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10 Cards in this Set

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history of miranda
Ernesto Miranda was arrested as a suspect in a kidnapping and rape case. For two hours, police officers questioned Miranda about the attack. He was not told that a suspect has the right to remain silent when being questioned. He was not allowed to call a lawyer. In time, Ernesto Miranda confessed to the crimes and signed a statement that described the details of the attack. 1966
miranda question presented
Does the police practice of interrogating individuals without notifying them of their right to counsel and their protection against self-incrimination violate the 6th and 5th Amendment?
court ruling
couldnt be used against him
future impact
have right to remain silent: miranda rights
gideon
• 1963

ß History- A man named Gideon was charged in a Florida state court. He was charged with a felony of breaking and entering. He had little money so didn’t hire a lawyer. “The right to legal counsel did not apply to state criminal charges.”

• Question Presented- (UNCONSITTUTIONAL) did the courts failure to appoint counsel for Gideon violate his right to a fair trial and due process of law as protected by the 16th and 14th amendments?

ß Courts Ruling- unanimous opinion; the court said that he had a right to an attorney. “The 6th amendment’s guarantee of counsel. Due process of the law.

ß Future Impact- all criminals have the right to a fair trial and may have an attorney. Extended the 14th amendment’s due process rule to all individuals accused of serious crimes. Whether on federal or states charges. Expanded the power of the 14th amendment to protect individual rights against abuses by both the federal and state officials.
griswold
Griswold v. Connecticut

ß 1965

ß History- Griswold was an Executive Director of the Planned Parenthood League of Connecticut. She would give information and instruction about medical advice to married couples concerning birth control. Was convicted under a Connecticut law, which criminalized the provision of their counseling, and other medical treatment.

ß Question Presented- Does the Constitution protect the right of marital privacy against state restrictions on a couple's ability to be counseled in the use of contraceptives?

ß Courts Ruling- the Constitution does not protect a general right of privacy; the various guarantees within the Bill of Rights do. The 1st, 3rd, 4th, 9th Amendments create a new constitutional right, the right of privacy in couple relationships.

ß Future Impact- people have privacy when it comes to marriage and counseling. The 4th amendment is the right of the people to be secure in their persons, houses, and papers. This is will go into effect with the marriage counseling because it gives privacy in their home and lives.
roe
Roe v. Wade

ß 1973

ß History- Jane Roe, A Texas resident wanted to get an abortion. Texas law prohibited abortions except to save the pregnant woman's life. Roe was unable to obtain a legal abortion in Texas. She eventually opted to have the child, and gave it up for adoption. After granting certiorari, the Court heard 2 arguments. The first time, Roe's attorney was Sarah Weddington and she could not locate the constitutional hook of her argument for Justice Potter Stewart. Weddington sharpened her constitutional argument in the second round.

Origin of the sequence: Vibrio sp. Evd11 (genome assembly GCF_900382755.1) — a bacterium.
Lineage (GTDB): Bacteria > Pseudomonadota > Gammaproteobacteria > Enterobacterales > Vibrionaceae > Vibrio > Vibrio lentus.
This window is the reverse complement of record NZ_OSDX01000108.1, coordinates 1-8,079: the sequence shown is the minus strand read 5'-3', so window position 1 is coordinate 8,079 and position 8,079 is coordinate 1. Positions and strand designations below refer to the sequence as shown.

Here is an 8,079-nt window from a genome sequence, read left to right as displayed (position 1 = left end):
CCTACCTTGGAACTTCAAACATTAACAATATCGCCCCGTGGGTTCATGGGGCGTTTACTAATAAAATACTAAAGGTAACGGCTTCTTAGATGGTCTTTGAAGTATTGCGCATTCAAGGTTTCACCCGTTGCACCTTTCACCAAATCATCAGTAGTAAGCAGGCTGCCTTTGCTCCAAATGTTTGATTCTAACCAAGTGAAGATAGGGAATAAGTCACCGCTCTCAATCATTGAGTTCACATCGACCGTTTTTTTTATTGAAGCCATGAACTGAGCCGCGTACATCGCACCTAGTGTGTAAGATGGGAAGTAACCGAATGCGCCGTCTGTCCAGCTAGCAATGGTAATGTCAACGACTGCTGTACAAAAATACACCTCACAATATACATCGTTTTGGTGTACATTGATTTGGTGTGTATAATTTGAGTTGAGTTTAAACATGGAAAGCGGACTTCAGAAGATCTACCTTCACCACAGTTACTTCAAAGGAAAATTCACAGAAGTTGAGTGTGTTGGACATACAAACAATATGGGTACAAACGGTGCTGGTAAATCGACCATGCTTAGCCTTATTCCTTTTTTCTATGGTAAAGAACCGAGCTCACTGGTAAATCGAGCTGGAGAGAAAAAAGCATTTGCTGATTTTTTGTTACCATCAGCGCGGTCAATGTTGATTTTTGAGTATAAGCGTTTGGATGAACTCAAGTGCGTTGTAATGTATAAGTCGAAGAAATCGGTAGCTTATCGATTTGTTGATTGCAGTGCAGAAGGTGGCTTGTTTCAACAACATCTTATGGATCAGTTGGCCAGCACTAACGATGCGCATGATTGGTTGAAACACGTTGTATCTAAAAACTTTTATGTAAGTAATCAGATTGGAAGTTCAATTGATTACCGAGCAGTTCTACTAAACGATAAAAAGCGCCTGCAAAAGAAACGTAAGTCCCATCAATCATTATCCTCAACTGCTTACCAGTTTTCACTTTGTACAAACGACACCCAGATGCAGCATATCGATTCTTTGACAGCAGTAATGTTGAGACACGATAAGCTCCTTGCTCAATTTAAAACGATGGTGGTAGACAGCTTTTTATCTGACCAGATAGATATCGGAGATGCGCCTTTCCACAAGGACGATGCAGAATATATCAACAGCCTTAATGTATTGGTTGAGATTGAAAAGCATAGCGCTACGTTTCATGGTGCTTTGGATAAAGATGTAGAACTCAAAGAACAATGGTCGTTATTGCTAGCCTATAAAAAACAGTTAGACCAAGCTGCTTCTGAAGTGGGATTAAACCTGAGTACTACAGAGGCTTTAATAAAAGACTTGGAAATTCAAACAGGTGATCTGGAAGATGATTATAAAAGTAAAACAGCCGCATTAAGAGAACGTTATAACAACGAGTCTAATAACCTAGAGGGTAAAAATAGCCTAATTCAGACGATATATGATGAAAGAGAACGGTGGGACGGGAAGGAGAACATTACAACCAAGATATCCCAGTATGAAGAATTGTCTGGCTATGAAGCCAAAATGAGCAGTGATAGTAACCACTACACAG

ß Question Presented- Does the Constitution embrace a woman's right to terminate her pregnancy by abortion?

ß Courts Ruling- woman's right to an abortion fell within the right to privacy protected by the 14th Amendment. The decision gave a woman total authority over the pregnancy.

ß Future Impact- The future impact is the laws of 46 states were affected by the Court's ruling. Now women have privacy and are protected by the 4th so that women can decide.
dred scott
Dred Scott

ß History- Dred Scott was a slave for Dr. John Emerson. When Dred Scott was in Wisconsin he was legally free. Emerson died in 1846. Scott sued for his freedom. (Claming he was because he was living in Missouri) His court case went to the US court.

ß Future Impact- African Americans now have citizenship

ß Amendments- 14th
brown
ß History- Linda Brown was not allowed to attend a white school. Thurgood Marshall (an attorney for NAACP) represented her family to try to get her in that school. (case started in 1953) Marshall argued the 14th amendment (segregated schools were not equal and discriminated against people of color

ß Future Impact- The Supreme Court overruled the Plessy v. Ferguson decision, stating that segregated schools were unconstitutional because they “are inherently (by nature) unequal.”

ß Amendments- 14th
plessy
Plessy v. Ferguson

ß History- In 1833, the Supreme Court ruled that the bill of rights limited the federal government but not the state governments. This ruling was interpreted to mean that states were able to keep African Americans to becoming states citizens. If African Americans were not citizens, then they were not protected by the bill of rights

ß (Jim Crow Laws)

ß Future Impact- The Supreme Court ruled that segregation was not unconstitutional as long as “separate but equal” facilities or services were provided to African Americans.

ß Amendments- 13th 14th 15th